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How can I get my clients to pay my bills on time? Part 4 – Court proceedings

Emily Shoemark

25 Nov 2019

Topics

  • Business Law

When you are running your own business, the last thing you need is to have clients who aren’t paying their bills. But what can you do about it?  In this article – the fourth and final in a series about debt recovery for small business – Emily Shoemark and Gene Schirripa discuss court proceedings.

Court proceedings

There are several options if you are looking at going to Court in the ACT to recover your debt:

  • ACT Civil and Administrative Tribunal
  • Magistrates Court.

ACT Civil and Administrative Tribunal (ACAT)

ACAT is the tribunal you must use to recover debts of $25,000 or less. In the ACT, ACAT is the small claims court.

In this jurisdiction all parties must pay their own legal costs, and so this is often an option where people do not use lawyers, as the cost can outweigh the debt. The application form is simple and the filing fee low, and so for a straight-forward matter you can easily make the application yourself, even if you get assistance to make sure that you include the right information. The debtor then has 28 days to file a defence.

ACAT encourages parties to try to resolve the matter without the need for a hearing and so once the application and defence are filed, the parties are required to attend a conference to see if the dispute can be resolved.

If the debtor does not file a defence, then you can apply for default judgment. This means that the debtor does not get a chance to put their side of things, and you get a court order that the debt must be paid.

ACAT applies slightly different processes depending on the amount of the debt:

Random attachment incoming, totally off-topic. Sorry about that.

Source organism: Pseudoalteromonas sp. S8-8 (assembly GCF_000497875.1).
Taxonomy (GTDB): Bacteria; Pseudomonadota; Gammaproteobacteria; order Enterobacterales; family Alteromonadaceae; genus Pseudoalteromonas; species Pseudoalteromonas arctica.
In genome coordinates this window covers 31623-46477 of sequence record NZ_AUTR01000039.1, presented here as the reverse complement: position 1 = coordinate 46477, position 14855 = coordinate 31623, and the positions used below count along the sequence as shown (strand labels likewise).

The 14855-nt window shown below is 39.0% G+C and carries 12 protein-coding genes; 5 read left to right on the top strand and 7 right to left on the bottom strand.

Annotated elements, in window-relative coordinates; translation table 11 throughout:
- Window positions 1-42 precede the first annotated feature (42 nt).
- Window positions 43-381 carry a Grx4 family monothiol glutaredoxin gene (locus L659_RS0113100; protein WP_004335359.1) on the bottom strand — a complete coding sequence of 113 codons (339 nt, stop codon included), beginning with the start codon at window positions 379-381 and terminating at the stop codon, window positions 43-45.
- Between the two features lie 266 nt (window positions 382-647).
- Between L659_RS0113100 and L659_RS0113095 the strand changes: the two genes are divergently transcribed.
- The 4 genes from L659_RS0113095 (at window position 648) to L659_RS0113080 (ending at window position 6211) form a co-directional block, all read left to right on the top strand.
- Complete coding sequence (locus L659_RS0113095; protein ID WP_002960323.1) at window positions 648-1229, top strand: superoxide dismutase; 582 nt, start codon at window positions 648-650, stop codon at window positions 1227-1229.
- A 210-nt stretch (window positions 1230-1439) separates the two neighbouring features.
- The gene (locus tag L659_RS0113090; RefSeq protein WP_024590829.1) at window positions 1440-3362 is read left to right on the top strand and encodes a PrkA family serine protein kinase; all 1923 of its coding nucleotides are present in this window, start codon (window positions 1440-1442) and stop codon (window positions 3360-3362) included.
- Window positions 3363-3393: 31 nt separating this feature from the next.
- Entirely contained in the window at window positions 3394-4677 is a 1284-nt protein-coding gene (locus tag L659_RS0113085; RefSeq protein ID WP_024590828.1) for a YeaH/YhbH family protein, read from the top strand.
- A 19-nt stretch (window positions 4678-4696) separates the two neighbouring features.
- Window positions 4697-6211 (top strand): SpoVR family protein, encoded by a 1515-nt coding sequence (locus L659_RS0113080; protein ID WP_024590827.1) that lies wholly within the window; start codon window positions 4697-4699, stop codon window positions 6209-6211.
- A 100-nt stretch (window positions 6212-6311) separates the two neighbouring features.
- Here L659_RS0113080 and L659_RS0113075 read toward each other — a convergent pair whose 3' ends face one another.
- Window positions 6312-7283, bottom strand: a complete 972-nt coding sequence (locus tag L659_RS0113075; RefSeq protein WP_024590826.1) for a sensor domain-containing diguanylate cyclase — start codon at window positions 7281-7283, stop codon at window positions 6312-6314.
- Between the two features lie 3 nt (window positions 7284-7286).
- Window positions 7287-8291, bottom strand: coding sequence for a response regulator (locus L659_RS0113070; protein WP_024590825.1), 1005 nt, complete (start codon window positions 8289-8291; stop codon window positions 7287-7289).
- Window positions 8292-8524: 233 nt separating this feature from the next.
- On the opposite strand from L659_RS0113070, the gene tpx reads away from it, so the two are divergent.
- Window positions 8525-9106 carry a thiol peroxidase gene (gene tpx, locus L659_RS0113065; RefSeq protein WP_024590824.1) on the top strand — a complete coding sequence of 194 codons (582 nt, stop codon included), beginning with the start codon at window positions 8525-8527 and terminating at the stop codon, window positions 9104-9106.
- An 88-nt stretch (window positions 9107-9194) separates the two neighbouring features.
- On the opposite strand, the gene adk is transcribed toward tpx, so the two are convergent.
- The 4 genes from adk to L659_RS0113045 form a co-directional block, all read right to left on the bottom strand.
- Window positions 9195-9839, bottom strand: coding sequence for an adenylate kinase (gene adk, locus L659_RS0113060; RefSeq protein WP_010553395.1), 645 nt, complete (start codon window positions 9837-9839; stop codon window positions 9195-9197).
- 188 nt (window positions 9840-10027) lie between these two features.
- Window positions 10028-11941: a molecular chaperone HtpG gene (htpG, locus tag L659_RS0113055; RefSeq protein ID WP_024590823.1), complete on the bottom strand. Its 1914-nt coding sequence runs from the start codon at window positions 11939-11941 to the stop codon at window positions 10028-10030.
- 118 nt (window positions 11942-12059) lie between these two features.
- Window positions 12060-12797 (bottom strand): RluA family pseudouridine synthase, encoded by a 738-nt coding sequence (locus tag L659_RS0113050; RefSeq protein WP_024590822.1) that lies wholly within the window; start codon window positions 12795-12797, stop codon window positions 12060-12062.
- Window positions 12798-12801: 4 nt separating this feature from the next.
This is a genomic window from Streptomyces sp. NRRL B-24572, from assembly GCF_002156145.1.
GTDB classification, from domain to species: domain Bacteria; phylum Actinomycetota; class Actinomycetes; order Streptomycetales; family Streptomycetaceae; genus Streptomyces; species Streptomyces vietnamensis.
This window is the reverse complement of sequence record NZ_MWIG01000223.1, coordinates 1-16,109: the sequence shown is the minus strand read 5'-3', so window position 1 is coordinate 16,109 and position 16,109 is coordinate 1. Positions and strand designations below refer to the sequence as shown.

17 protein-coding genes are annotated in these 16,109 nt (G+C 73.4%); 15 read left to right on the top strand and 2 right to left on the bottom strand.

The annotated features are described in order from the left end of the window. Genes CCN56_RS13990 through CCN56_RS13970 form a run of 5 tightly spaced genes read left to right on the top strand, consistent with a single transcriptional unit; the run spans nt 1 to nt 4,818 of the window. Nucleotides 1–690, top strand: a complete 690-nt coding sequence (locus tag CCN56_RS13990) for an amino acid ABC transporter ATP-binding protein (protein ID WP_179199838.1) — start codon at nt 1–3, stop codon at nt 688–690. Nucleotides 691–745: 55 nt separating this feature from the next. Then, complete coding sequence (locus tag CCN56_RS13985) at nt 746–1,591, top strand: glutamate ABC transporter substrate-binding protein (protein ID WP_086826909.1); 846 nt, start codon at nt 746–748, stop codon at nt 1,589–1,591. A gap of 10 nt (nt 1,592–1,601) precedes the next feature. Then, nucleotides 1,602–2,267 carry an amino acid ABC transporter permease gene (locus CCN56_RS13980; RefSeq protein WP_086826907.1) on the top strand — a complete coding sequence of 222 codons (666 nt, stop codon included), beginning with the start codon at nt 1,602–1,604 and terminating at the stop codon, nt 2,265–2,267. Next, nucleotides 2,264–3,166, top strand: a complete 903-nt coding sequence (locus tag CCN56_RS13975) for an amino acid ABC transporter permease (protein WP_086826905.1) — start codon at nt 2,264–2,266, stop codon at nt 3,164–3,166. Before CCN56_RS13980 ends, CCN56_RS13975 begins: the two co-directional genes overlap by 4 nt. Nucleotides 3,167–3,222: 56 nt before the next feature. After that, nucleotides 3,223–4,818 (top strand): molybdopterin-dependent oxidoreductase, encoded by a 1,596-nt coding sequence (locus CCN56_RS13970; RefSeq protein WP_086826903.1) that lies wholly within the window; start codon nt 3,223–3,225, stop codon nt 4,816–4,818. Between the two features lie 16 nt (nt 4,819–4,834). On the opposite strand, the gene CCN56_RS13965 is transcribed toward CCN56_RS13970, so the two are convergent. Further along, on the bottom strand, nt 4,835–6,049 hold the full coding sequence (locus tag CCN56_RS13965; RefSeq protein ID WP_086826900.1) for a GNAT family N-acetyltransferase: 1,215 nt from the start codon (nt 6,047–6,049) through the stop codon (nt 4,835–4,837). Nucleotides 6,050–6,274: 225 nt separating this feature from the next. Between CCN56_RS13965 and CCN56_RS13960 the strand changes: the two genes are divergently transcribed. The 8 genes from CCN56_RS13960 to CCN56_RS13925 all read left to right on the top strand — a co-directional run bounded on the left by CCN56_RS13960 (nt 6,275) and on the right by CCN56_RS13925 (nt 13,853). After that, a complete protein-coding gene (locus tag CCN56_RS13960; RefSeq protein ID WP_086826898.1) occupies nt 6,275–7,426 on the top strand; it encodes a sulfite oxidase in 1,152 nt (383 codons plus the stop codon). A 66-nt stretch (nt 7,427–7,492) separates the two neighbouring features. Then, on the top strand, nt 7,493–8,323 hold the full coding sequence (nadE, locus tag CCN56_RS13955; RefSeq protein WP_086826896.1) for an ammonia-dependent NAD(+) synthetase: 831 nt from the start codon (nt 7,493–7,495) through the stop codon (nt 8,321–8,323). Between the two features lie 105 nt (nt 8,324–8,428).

• Up to $3000: conference and immediate determination
  • $3000–$15,000: conference and then directions for hearing if not settled
  • Over $15,000: start to present case at conference and registrar will discuss strengths and weaknesses of the case.

If you get an order from ACAT that the debtor must pay the debt, they must do so within a set period. If it is not paid, then you can register that order in the Magistrates Court and start enforcement proceedings. This is where the Court will obtain financial information from the debtor about their circumstances and can make a range of orders to ensure you are paid.

Common examples are a payment plan or an order that the debtor’s wages or bank account are redirected into your bank account (also called a garnishee order).

Magistrates Court

The Magistrates Court has capped costs and is used for debts between $25,000 and $250,000.

The first step in the process is for the creditor to file a statement of claim to serve on the debtor (defendant), who then has 28 days to file a defence of a Notice of Intention to Respond.

The case will then be listed for mandatory pre-trial conference, and if they can not settle the matter, it will be set down for a hearing.

Enforcing a debt

It’s one thing to obtain a judgement, but another to be paid.

Once judgment is obtained, you have recourse to the enforcement jurisdiction of the ACT Magistrates Court. The Court can make a number of orders:

  • Enforcement hearing
  • Seizure and sale of assets
  • Debt re-direction
  • Earnings re-direction.

How can we help?

If you’d like to find out more about ways to ensure that your clients pay your invoices on time – and when they don’t, how to go about debt recovery – contact our Business Law team on 02 6285 8000 or by email.

To read earlier articles in this series, please click on the links below:

How can I get my clients to pay my bills on time? Part 1 – Terms and conditions

How can I get my clients to pay my bills on time? Part 2 – Letters of demand and security of payment plans

How can I get my clients to pay my bills on time? Part 3 – Statutory demands